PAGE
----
• Likely MPOs, federally mandated and federally funded transportation policy-making organizations in the United States that are made up of representatives from local government and governmental transportation authorities
    (Local authorities + US Department of Transportation)
  • Possibly PSAs, CSAs, MSAs, µSAs, federally-designated
    (US Executive Office of the President, Office of Management and Budget)

—Preceding unsigned comment added by Stevea (talkcontribs) 02:20, 31 December 2012 (UTC)

See discussion on talk-us.
But don't all of these match existing city or county boundaries? --NE2 15:56, 4 January 2013 (UTC)
No, NE2. A COG, for example, might be a logical union of existing cities: made up of cities, but a new unit at a different admin_level which includes two or more cities or counties. The federally-designated PSAs, CSAs, MSAs and µSAs very often encompass areas quite different than city or county boundaries. They are calculated not by municipal or state legal limits, but rather a statistical edge, such as population density around a centroid. --Stevea 11:18, 19 February 2013 (UTC)
I'm using MSAs to replace the previously mapped 'statistical_area's imported in 2010 by NE2. -Valerietheblonde (talk) 19:41, 14 July 2016 (UTC)

The bottom line: it has emerged as consensus that COGs, MPOs, similar "special purpose districts" and statistical areas defined by the US Census Bureau are tagged with neither boundary=administrative nor admin_level=* of any value. Stevea (talk) 20:18, 20 July 2017 (UTC)

School District admin level

I was thinking of adding the boundaries of a few school districts in my local area, but found there doesn't seem to be documentation on the wiki on the proper designation for them. It looks like they would fit here as an administrative boundary under level 9 or 10. Does it make sense to fit a School District under admin_level 9? Or is there another designation that should be used for this sort of boundary? --Midnightlightning (talk) 17:31, 17 February 2015 (UTC)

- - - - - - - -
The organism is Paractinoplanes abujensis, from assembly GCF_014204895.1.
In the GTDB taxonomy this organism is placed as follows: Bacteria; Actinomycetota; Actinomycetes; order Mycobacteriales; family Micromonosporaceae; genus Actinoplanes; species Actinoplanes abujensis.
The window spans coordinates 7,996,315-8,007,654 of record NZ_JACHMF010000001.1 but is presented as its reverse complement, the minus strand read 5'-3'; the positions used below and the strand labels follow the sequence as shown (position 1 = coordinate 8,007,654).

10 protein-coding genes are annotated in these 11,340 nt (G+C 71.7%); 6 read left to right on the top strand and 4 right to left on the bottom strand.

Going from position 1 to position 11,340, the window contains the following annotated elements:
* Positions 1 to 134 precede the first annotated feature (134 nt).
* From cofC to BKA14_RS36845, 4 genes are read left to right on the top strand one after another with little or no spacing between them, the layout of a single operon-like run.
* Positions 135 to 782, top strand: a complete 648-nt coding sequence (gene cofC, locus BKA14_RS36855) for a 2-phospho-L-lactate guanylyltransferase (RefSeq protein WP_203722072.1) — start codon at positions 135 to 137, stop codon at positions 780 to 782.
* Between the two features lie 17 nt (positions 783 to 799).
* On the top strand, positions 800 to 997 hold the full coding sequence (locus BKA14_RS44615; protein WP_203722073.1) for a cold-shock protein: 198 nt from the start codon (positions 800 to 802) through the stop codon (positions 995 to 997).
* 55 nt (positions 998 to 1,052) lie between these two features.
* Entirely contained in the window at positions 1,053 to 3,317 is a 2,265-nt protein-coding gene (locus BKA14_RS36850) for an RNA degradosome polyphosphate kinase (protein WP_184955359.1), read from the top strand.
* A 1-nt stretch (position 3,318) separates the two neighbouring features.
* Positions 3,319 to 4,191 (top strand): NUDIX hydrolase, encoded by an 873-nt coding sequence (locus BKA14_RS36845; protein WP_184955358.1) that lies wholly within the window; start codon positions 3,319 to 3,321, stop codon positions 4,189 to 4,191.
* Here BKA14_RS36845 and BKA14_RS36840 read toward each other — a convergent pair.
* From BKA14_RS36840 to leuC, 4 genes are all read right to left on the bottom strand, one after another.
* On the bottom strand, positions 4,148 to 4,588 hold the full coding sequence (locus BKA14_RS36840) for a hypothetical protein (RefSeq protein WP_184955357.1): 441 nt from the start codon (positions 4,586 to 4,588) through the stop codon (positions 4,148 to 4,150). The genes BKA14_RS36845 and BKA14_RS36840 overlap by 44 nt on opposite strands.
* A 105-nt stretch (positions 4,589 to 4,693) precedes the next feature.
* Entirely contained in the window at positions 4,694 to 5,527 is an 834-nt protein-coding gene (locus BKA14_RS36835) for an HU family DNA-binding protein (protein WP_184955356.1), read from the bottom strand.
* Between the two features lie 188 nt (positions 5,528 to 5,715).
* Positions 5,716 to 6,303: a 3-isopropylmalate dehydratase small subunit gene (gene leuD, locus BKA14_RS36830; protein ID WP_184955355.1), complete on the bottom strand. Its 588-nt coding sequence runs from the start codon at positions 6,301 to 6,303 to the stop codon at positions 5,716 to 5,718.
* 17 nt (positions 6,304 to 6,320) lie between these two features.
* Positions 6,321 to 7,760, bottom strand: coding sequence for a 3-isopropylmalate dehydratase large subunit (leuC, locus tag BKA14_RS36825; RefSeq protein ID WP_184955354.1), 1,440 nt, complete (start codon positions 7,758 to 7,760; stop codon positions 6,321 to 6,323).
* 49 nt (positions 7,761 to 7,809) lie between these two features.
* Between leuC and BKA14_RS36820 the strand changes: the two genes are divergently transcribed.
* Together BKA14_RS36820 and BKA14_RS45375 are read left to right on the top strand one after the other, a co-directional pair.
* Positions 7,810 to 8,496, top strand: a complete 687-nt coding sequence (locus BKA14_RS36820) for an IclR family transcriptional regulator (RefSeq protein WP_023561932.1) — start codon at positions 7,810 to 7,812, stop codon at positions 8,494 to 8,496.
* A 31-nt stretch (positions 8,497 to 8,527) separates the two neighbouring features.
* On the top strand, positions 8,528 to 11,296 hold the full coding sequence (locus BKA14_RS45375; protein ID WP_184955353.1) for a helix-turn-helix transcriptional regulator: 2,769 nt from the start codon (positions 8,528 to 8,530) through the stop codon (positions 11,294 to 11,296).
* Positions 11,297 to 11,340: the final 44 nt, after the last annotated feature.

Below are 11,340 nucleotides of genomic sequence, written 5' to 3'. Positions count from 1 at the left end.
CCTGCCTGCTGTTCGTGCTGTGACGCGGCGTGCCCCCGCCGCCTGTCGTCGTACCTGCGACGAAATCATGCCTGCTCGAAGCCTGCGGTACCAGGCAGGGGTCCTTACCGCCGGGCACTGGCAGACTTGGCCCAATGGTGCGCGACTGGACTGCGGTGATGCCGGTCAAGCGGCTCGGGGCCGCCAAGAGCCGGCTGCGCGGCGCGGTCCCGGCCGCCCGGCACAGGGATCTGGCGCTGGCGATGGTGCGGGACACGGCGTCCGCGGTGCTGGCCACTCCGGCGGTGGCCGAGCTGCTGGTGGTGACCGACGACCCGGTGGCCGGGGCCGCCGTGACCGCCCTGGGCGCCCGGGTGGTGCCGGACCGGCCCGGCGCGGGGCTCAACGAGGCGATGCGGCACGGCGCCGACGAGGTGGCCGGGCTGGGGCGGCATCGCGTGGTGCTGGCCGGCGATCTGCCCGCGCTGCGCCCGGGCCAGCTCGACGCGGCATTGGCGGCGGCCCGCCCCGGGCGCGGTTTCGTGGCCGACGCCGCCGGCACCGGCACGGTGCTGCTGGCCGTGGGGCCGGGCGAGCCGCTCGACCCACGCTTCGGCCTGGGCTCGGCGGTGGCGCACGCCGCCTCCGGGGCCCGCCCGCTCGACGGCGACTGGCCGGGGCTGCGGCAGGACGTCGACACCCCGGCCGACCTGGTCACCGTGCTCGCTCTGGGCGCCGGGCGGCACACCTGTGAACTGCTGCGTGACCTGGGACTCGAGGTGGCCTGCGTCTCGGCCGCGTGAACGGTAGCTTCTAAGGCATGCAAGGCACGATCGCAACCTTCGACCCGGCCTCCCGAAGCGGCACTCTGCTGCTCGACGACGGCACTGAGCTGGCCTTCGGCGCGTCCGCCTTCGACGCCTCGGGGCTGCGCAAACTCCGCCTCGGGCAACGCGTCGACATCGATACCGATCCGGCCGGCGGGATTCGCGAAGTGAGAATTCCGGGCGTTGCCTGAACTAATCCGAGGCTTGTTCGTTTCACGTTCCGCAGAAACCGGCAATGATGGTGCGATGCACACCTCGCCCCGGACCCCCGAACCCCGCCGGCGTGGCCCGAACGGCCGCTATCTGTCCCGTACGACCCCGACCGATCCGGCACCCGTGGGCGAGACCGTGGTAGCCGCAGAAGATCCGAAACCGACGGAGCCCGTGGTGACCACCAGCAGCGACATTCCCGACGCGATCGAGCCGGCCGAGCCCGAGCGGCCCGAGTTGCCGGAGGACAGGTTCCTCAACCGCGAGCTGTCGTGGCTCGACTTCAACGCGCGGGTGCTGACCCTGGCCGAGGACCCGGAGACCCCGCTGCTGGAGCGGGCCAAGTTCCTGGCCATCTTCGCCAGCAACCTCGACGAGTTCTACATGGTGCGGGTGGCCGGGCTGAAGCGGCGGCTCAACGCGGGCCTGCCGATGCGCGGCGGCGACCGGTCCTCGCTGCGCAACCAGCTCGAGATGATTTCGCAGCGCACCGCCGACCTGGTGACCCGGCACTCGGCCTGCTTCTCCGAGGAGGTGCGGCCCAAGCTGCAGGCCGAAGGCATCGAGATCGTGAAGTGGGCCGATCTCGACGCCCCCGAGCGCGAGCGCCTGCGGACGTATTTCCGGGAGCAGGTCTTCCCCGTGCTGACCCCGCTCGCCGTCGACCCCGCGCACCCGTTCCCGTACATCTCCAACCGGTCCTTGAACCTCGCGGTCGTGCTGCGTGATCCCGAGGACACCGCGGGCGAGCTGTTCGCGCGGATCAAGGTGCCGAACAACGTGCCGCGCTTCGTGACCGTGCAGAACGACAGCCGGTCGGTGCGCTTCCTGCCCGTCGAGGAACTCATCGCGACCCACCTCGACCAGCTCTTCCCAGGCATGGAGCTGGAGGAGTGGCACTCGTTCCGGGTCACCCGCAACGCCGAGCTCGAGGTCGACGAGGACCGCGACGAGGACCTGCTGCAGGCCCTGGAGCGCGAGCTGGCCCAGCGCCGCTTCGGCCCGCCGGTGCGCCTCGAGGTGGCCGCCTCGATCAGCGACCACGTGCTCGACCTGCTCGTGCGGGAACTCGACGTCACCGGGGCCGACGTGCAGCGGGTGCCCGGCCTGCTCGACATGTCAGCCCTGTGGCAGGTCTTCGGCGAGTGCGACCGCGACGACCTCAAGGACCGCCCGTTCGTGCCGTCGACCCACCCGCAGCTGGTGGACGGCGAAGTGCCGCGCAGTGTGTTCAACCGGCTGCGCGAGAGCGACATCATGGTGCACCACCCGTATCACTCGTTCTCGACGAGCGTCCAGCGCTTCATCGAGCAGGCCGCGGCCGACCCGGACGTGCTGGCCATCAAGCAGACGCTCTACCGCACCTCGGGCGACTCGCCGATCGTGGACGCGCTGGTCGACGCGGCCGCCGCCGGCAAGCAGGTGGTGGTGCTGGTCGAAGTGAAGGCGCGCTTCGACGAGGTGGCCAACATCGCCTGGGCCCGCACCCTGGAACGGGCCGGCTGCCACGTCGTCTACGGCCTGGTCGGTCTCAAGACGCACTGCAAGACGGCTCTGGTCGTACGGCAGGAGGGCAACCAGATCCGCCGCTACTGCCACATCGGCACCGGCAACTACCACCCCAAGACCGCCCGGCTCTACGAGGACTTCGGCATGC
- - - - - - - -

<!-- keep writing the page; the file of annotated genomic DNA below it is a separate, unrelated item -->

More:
boundary=administrative is used for corporate boundaries, the kind of boundaries that have welcome signs. Overlay districts don't fit neatly into this admin_level hierarchy. Some school districts cover only part of a city while others cover entire counties or span county lines. In many states, they have independent boards that answer to the state education department rather than a city or county government. The same is often true of fire, water, and sanitation districts. You could use another tag like boundary=school, but consider that school districts can be more fluid and less on-the-ground verifiable than other kinds of districts, which partly explains why so few have been mapped. – Minh Nguyễn (talk, contribs) 10:33, 18 February 2015 (UTC)

Consolidated city-counties beyond a single county: admin_level=5?

Consolidated city-counties (CCCs) in the US are complex, with many subtle distinctions about how they are organized, such as "consolidated since their creation," "merged," and "merged with some independent municipalities." (CCCs are distinct from independent cities). New York City (NYC), presently OSM's only US example of admin_level=5, seems unique in the sense that each of five boroughs (admin_level=6) is coterminous and co-extensive with one and exactly one county. However, county-level NYC government is non-existent as all executive and legislative power is exercised by the (parent) city government throughout the five boroughs, conveying that admin_level=5 is correct, even as admin_level=6 is correct for (administratively meaningless?) borough boundaries.

Borough boundaries are not entirely meaningless administratively. Boroughs of New York city still retain some independence. The Borough Boards have (small) discretionary spending budgets. Each borough has its own county court, and retains its own district attorney to prosecute crimes. Brooklyn and Queens have their own public library systems independent of the New York Public Library. Other government functions have been consolidated and redistributed several times since the Great Consolidation of 1898, and could hypothetically be again. (For each borough to have one vote on the Board of Estimate was found to be unconstitutional in 1989, and that house of the city's legislature was abolished, with most of its responsibilities devolving upon the City Council.) Kevin Kenny (talk) 22:45, 16 March 2017 (UTC)

Other CCCs exist in the US, although most seem to stay within one county. This discussion asks and intends to address: Are there CCCs in the US which extend across more than one county, thus deserving an admin_level=5 tag? An initial possibility might be Unigov as greater Indianapolis, since it includes Marion County and portions of Hancock County. Or is Unigov more of a CCC best tagged with admin_level=6? If the answer is "No, there aren't any US multiple-county CCCs besides NYC" then this discussion is moot. Stevea (talk) 21:55, 16 March 2017 (UTC)